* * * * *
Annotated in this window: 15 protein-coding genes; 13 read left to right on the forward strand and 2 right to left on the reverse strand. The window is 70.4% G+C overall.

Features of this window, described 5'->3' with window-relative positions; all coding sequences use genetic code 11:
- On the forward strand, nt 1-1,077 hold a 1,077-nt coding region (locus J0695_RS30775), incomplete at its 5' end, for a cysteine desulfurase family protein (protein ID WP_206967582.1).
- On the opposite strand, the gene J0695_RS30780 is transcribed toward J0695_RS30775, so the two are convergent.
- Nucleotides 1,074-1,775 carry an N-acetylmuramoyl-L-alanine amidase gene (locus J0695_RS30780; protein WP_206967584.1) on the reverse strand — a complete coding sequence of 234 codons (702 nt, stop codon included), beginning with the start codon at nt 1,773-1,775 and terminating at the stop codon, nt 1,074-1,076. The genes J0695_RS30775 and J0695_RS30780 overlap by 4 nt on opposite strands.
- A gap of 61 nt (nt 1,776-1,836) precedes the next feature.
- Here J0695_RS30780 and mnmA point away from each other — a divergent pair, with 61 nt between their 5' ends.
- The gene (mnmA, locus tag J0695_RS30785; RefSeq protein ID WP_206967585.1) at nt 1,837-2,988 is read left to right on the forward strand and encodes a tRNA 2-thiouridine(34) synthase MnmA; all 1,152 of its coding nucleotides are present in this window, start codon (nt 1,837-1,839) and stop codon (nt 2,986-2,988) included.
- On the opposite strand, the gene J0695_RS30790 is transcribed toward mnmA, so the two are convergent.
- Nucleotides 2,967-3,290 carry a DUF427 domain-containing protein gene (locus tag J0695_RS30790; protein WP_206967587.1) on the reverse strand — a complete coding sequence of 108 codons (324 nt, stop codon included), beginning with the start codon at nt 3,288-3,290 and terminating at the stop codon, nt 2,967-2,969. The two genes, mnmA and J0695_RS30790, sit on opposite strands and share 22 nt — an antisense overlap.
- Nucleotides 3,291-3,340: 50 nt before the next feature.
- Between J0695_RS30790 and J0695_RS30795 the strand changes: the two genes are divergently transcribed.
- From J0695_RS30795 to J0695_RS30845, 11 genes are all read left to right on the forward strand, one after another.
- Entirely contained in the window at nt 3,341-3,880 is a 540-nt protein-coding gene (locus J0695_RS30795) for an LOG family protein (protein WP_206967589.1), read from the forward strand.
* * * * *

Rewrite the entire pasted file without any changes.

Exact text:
Annotated in this window: 15 protein-coding genes; 13 read left to right on the forward strand and 2 right to left on the reverse strand. The window is 70.4% G+C overall.

Features of this window, described 5'->3' with window-relative positions; all coding sequences use genetic code 11:
- On the forward strand, nt 1-1,077 hold a 1,077-nt coding region (locus J0695_RS30775), incomplete at its 5' end, for a cysteine desulfurase family protein (protein ID WP_206967582.1).
- On the opposite strand, the gene J0695_RS30780 is transcribed toward J0695_RS30775, so the two are convergent.
- Nucleotides 1,074-1,775 carry an N-acetylmuramoyl-L-alanine amidase gene (locus J0695_RS30780; protein WP_206967584.1) on the reverse strand — a complete coding sequence of 234 codons (702 nt, stop codon included), beginning with the start codon at nt 1,773-1,775 and terminating at the stop codon, nt 1,074-1,076. The genes J0695_RS30775 and J0695_RS30780 overlap by 4 nt on opposite strands.
- A gap of 61 nt (nt 1,776-1,836) precedes the next feature.
- Here J0695_RS30780 and mnmA point away from each other — a divergent pair, with 61 nt between their 5' ends.
- The gene (mnmA, locus tag J0695_RS30785; RefSeq protein ID WP_206967585.1) at nt 1,837-2,988 is read left to right on the forward strand and encodes a tRNA 2-thiouridine(34) synthase MnmA; all 1,152 of its coding nucleotides are present in this window, start codon (nt 1,837-1,839) and stop codon (nt 2,986-2,988) included.
- On the opposite strand, the gene J0695_RS30790 is transcribed toward mnmA, so the two are convergent.
- Nucleotides 2,967-3,290 carry a DUF427 domain-containing protein gene (locus tag J0695_RS30790; protein WP_206967587.1) on the reverse strand — a complete coding sequence of 108 codons (324 nt, stop codon included), beginning with the start codon at nt 3,288-3,290 and terminating at the stop codon, nt 2,967-2,969. The two genes, mnmA and J0695_RS30790, sit on opposite strands and share 22 nt — an antisense overlap.
- Nucleotides 3,291-3,340: 50 nt before the next feature.
- Between J0695_RS30790 and J0695_RS30795 the strand changes: the two genes are divergently transcribed.
- From J0695_RS30795 to J0695_RS30845, 11 genes are all read left to right on the forward strand, one after another.
- Entirely contained in the window at nt 3,341-3,880 is a 540-nt protein-coding gene (locus J0695_RS30795) for an LOG family protein (protein WP_206967589.1), read from the forward strand.